England B . . . . . . . . . . . . . . . . . . .18
ONE MINUTE Jack Rowell was saying there was nothing wrong with the referee and the next Stuart Barnes was laying into Colin Hawke with a venom that cracked the veneer of discretion England had maintained throughout the fuss over the inflicting of Victor Ubogu's ear injury a week earlier.
The diatribe would have carried more weight if England B had won yesterday's second rugby union international here at Counties Stadium. Then they could not have been accused of whingeing, which is probably why Rowell, the coach, preferred to keep his counsel.
But, with the series lost 2-0, Barnes could not restrain himself, accusing one of New Zealand's international officials of bias and of missing countless infractions by his own countrymen. It was imperative, he said, that neutral referees were appointed to games of such importance, just as they are to B internationals in Europe.
The captain's humour was not helped by having a personal try, shown by television to have been perfectly valid, disallowed, nor by Hawke's award of a dubious try to New Zealand in injury time, nor by the plethora of undetected New Zealand knock-ons, nor by England's steady decline from the 18-9 lead they held immediately after half-time.
'The most charitable I could be is to say that he's not up to the standard,' Barnes said. 'I don't like being critical of referees because teams have just got to play and it's not the fault of the New Zealand XV. But it looked to me like the guy was bent.'
What is more, Barnes meant every word. He was given the opportunity to withdraw this remark when asked if he meant Hawke was really 'bent' or simply incompetent - and did not take it. 'I'm saying one or the other. He is not a good referee. If he is a top referee, then he was bent today.
'The television would vindicate that there were a lot of decisions that were hairline or debatable that he was in a position to see, and that's not acceptable.' In fact, many in New Zealand now regard Hawke as the country's leading referee, though when he took Australia against Scotland in Brisbane a fortnight ago he was roundly criticised from all sides.
Barnes, who used to be a regular thorn in officialdom's side, was not afraid to tell Hawke to his face when he was buttonholed by the referee in the clubhouse last night, but Hawke was blithely unconcerned, as if this sort of thing happened all the time. 'It doesn't upset me in the least,' he said later. 'I'm always open to discussion.'
Barnes insisted that he was speaking in an official capacity on behalf of his players. 'You don't come across the world to have a referee do that to you,' he railed. 'There's the old stiff-upper-lip British attitude but sometimes when there's a performance like that I think you've got to speak out and I'm bitterly disappointed.
'I saw a score of knock-ons or more that were blatant and that's unacceptable. If you make basic errors at this level, then that should be costly; today basic errors were made which weren't, and because of that they were able to generate more drive. I felt he didn't referee the game at all.'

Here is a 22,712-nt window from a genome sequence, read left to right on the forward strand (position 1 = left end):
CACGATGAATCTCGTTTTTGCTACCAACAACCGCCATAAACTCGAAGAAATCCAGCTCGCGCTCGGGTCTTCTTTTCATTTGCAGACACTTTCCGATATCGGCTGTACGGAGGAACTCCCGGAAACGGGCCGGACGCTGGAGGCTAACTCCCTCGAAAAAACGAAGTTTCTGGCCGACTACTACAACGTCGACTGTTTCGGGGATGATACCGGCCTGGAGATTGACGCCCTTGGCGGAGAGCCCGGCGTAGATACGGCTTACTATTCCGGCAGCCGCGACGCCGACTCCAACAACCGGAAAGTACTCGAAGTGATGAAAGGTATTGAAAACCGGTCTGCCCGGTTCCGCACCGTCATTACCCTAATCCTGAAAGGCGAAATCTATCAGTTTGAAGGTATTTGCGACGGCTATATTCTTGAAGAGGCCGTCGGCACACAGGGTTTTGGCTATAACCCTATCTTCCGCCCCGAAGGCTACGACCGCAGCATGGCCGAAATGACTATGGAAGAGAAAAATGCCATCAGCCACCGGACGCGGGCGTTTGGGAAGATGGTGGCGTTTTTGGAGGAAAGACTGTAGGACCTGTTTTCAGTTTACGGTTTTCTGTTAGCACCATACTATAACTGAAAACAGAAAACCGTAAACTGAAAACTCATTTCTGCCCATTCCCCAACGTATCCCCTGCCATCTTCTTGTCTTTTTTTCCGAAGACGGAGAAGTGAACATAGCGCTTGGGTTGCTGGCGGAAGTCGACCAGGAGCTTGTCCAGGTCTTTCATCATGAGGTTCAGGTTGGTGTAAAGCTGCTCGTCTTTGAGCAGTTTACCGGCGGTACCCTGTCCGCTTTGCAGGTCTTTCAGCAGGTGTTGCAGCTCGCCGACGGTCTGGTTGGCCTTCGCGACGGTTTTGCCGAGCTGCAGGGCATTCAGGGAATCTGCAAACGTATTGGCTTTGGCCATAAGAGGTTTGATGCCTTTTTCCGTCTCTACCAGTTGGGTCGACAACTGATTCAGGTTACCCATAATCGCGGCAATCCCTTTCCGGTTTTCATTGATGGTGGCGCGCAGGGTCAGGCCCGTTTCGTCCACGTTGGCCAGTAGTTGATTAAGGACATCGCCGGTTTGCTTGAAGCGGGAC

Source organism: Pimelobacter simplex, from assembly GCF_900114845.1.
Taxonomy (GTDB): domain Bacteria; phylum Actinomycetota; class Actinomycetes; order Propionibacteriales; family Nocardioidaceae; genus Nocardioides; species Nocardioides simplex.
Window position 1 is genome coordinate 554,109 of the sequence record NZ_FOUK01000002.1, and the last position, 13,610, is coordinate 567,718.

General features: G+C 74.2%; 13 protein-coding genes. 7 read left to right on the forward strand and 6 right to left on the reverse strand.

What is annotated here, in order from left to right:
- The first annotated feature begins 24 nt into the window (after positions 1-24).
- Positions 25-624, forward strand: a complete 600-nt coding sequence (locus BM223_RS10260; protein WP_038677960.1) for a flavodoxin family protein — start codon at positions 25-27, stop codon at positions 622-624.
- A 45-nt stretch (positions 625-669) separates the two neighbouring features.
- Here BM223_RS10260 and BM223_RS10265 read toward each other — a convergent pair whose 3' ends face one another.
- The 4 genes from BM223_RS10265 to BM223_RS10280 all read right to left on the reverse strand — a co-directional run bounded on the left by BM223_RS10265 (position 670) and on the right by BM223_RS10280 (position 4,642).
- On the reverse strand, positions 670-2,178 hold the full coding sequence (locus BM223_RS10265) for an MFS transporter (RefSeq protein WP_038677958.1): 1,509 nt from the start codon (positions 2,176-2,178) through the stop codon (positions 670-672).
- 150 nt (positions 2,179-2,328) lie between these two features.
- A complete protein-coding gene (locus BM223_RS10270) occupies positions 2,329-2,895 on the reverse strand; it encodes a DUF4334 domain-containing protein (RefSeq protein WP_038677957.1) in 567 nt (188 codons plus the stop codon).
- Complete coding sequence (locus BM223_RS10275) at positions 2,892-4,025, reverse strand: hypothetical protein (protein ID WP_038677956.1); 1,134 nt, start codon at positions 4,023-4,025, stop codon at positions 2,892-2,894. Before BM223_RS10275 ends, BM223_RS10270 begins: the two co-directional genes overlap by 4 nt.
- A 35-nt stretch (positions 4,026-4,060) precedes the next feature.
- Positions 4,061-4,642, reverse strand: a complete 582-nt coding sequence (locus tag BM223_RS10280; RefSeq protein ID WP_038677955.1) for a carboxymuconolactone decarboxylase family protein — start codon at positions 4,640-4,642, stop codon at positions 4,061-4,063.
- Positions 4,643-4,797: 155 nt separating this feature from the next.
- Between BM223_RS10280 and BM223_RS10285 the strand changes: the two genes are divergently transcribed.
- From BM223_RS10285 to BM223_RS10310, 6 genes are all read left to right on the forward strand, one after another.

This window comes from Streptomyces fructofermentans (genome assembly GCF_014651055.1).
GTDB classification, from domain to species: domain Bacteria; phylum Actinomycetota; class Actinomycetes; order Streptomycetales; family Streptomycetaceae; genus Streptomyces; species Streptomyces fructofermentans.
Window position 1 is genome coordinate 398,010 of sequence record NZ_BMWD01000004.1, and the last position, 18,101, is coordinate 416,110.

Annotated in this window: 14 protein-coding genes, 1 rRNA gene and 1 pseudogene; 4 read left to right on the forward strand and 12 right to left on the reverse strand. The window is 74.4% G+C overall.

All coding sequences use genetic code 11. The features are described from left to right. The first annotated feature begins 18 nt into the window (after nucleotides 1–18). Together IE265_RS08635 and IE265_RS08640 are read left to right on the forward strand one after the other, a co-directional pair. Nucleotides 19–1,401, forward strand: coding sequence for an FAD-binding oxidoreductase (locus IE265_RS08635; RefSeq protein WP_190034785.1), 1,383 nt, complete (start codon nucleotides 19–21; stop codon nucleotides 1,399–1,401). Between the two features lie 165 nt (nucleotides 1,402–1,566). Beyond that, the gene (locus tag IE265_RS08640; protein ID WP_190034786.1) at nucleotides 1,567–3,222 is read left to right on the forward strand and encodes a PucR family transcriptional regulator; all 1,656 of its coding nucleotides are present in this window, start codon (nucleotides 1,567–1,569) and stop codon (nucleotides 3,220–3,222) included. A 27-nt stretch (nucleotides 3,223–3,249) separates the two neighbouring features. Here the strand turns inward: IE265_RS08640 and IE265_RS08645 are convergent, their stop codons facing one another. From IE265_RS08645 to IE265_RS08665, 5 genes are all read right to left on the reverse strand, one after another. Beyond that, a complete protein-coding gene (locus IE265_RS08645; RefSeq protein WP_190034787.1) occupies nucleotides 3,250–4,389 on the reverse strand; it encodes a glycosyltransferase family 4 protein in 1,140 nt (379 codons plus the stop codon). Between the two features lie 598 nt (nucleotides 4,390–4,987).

If it had been as simple as a dodgy referee, England might still have won. With Barnes's place- kicking back in perfect working order, for the second week running they led at half-time. Barnes and Simon Mannix landed two penalties each and Steve Ojomoh scored a converted try after Steve Hackney had done well to swerve inside the cover defence.
England had also had to defend stoutly for much of the first half and, having done so, pulled clear when Marty Berry made a hash of Damian Hopley's clearance and Phil de Glanville capitalised to add the second try, converted by Barnes. And that was that.
England, suddenly penalised time and again, were inexorably reeled in by penalties, Lee Stensness scored a decisive try beautifully created by Mannix, and finally Richard Turner was awarded a second, even though his facial expression betrayed that he thought he had touched the ball down against the corner flag.
'It was noticeable that as soon as we got two scores ahead there was penalty after penalty after penalty,' Barnes said. The effect on him and his players was psychological debilitation as much as anything physical; unable to come to terms with the way they were being refereed, England were scarcely in the game during the last 35 minutes. But there was more to it than that. The England pack were under unwonted pressure in the scrummage and were uncoordinated, unproductive and of course over-penalised in the line-out. In loose play, England's partiality for forward driving and midfield intricacy, at the expense of using their extreme pace out wide, foundered on poor ball retention.
So although Tony Underwood was named the England man-of- the-match by the sponsors, it was on the basis of too limited an involvement. Which in its way is the story of this B tour: infinite promise but, when it came down to it, inadequate achievement.
New Zealand XV: Tries Stensness, Turner; Penalties Mannix 5; Drop goal Stensness. England B: Tries Ojomoh, de Glanville; Conversions Barnes 2; Penalties Barnes 2.
NEW ZEALAND XV: M Berry (Wairarapa Bush); A McCormick (Canterbury), S Pierce (North Harbour), L Stensness (Manawatu), T Tagaloa (North Harbour); S Mannix (Wellington), S Crabb (Waikato); M Allen (Taranaki), W Gatland (Waikato, capt), G Walsh (North Harbour), S Gordon (Waikato), C Tregaskis (Wellington), G Taylor (North Auckland), R Turner (North Harbour), D Seymour (Canterbury).
ENGLAND B: I Hunter (Northampton); S Hackney (Leicester), P de Glanville (Bath), D Hopley (Wasps), T Underwood (Leicester); S Barnes (Bath, capt), A Kardooni (Leicester); M Hynes (Orrell), G Dawe (Bath), A Mullins (Harlequins), M Haag (Bath), M Bayfield (Northampton), S Ojomoh, B Clarke (Bath), N Back (Leicester). Replacement: G Thompson (Harlequins) for De Glanville, 54.
Referee: C Hawke (Timaru).Reuse content